A magazine for Africans and friends of Africa...Our Voices, Our Vision, Our Culture

South Africa's Pianist Extraodinaire
By Frankie Edozien
When Franklin Larey's fingers fly across piano keys he is loved, revered, and cheered by audiences the world over. Whether it's at Washington DCs Kennedy Center or in European halls, or in his native South Africa, his eclectic fan base cannot seem to get enough of Larey's Chopin or Mozart renditions.

In his genre, he is a star.

The soft-spoken musician who heads the South African College of Music at the University of Cape Town (UCT), was in New York recently, gearing up for his first compact disc recording. In between his practice sessions he reminisced with The AFRican on his difficult start.

As a colored or mixed race boy growing up outside Cape Town, he felt no love from the musical institutions and apartheid government of his country.

Growing up in South Africa at that time was kind of weird. Something as simple as going to the post office was there to remind you of the discrimination and segregation. There were separate [entrances], separate facilities. They would frequently not serve you until the whites had been served.

At age 16, Larey escaped his misery through music.

I always wanted to play piano but we in our schools did not have music teachers. I could not go to a white teacher because they would not teach us, he said. Now 42, Larey recalls, I nagged my parents for lessons all the time. They could play by ear but they could not teach me. And of course there was the practical matter of not owning a piano.

Ultimately through a sympathetic neighbor he got lessons, and in 1979 he tried to get into the prestigious University of Cape Town, but he was met with the big N.O. The school was a white institution and Blacks, Indians and Coloreds needed to get special permission to study there. Larey enrolled at University of the Western Cape, where Nobel laureate Desmond Tutu was chaplain.

That school was the first to defy the government on its segregation policies. There he received a music education and in 1982, a psychology degree. He began teaching there and while the anti-apartheid movement was gaining steam, again tried to get into UCT. He was finally able to take lessons there from a professor, Laura Searle, but not in a degree program.

"I was miserable there. I hated UCT. It was a very negative place." He would go from civil unrests, confrontations with armed forces and a state of emergency to a tranquil campus that was oblivious to the world outside its gates.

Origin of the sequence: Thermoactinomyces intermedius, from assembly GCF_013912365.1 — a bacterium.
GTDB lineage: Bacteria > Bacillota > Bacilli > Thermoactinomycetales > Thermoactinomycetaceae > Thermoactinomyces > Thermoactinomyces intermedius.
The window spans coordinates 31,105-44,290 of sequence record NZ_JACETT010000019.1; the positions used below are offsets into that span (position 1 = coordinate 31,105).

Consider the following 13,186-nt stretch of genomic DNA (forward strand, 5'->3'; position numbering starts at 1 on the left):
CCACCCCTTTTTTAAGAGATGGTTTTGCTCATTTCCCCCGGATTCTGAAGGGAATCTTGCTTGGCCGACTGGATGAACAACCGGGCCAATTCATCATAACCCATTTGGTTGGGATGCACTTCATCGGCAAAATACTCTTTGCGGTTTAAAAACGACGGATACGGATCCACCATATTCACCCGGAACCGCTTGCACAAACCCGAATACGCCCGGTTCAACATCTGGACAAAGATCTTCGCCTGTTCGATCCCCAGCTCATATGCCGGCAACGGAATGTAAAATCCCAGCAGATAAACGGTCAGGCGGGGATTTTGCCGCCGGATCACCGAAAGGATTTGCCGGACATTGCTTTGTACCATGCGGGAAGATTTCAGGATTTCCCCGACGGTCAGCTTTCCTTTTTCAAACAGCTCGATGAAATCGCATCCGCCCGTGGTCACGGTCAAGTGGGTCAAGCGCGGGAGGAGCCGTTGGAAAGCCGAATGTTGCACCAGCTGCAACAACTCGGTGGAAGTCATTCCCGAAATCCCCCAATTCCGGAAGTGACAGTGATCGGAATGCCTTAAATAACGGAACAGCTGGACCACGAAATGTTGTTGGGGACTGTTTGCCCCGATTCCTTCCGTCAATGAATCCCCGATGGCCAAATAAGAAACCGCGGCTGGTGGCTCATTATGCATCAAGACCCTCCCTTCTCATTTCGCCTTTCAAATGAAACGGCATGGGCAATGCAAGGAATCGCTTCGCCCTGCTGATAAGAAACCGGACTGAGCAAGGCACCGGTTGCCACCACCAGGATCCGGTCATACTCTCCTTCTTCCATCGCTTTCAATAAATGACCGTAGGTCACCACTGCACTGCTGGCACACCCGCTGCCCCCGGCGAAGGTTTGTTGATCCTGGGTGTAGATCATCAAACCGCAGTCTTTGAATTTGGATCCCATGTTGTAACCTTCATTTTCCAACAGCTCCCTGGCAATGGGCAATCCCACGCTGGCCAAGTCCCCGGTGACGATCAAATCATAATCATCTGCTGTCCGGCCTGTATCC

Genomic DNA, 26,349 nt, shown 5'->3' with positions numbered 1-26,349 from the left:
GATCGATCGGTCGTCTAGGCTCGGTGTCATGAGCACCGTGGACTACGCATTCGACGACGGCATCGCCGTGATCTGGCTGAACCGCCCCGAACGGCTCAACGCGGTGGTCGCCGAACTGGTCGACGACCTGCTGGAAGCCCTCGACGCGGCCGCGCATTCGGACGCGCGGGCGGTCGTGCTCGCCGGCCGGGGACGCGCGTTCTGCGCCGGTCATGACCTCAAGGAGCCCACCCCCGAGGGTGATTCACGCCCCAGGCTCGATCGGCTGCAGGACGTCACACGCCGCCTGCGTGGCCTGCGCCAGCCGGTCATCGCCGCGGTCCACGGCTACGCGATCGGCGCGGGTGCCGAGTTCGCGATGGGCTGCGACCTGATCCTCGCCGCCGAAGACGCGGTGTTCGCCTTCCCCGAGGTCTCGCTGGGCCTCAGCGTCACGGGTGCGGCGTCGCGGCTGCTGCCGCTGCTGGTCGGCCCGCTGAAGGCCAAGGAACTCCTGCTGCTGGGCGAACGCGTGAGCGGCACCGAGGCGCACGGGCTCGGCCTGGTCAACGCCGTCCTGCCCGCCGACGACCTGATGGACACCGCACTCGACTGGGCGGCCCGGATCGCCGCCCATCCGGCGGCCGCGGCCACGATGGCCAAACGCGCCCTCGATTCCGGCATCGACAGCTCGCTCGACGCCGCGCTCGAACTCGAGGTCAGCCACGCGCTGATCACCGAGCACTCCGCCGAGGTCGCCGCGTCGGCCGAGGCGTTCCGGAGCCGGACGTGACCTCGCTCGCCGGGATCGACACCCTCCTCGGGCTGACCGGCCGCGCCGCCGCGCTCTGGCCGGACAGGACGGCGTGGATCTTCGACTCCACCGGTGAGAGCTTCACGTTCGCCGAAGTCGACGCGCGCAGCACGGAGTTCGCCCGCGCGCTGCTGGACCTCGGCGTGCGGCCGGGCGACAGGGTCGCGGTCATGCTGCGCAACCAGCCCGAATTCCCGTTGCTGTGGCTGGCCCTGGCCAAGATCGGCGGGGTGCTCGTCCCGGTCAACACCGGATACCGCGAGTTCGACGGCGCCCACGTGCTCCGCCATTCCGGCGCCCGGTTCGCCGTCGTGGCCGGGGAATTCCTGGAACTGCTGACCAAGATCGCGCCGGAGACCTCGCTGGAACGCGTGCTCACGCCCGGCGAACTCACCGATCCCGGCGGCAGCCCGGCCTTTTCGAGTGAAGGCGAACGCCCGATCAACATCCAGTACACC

"Everything appeared absolutely normal. It was very strange," he said. A Fulbright scholarship to the University of Cincinnati was his ticket out. In his decade away, he earned a doctorate at the Cincinnati College Conservatory of Music. Under the tutelage of Frank Weinstock, who understood and was sensitive to his vulnerabilities, Larey began to win competitions within three months of his arrival.

"People all my life up until that time had told me I was not good, that I could not play the piano. At that time the entire South African government message to non- whites was the whole notion that you are inferior."

The world has since come calling. After years of trying to play on South African stages, he is now sought after. The doors that were slammed in his face now beckon.

"The same people who were extremely rude to me, they are now asking me to play concerts in their orchestras and concerts series. It's bizarre," he said. "I have no hang ups about that anymore. I have no ill feelings at the same time I will never forget several moments in my life, the cruelty and absolute rudeness."

Larey, who lives with his companion, William Daniels, 40, a librarian, has come full circle. His CD is scheduled for release on the BMG classical label later this year. It will include a selection of pieces by Brahms, Beethoven, Scriabin and Prokofiev.

Larey's concert career is soaring yet he still has time to teach. He is thrilled that his students, the new generations of South Africans, do not appear to be growing up with that deep-seated inferiority complex. And when he is not playing, he is cooking. "There is a sweet twist to this story, my office is the same one where I played my audition years and years ago and I was told no."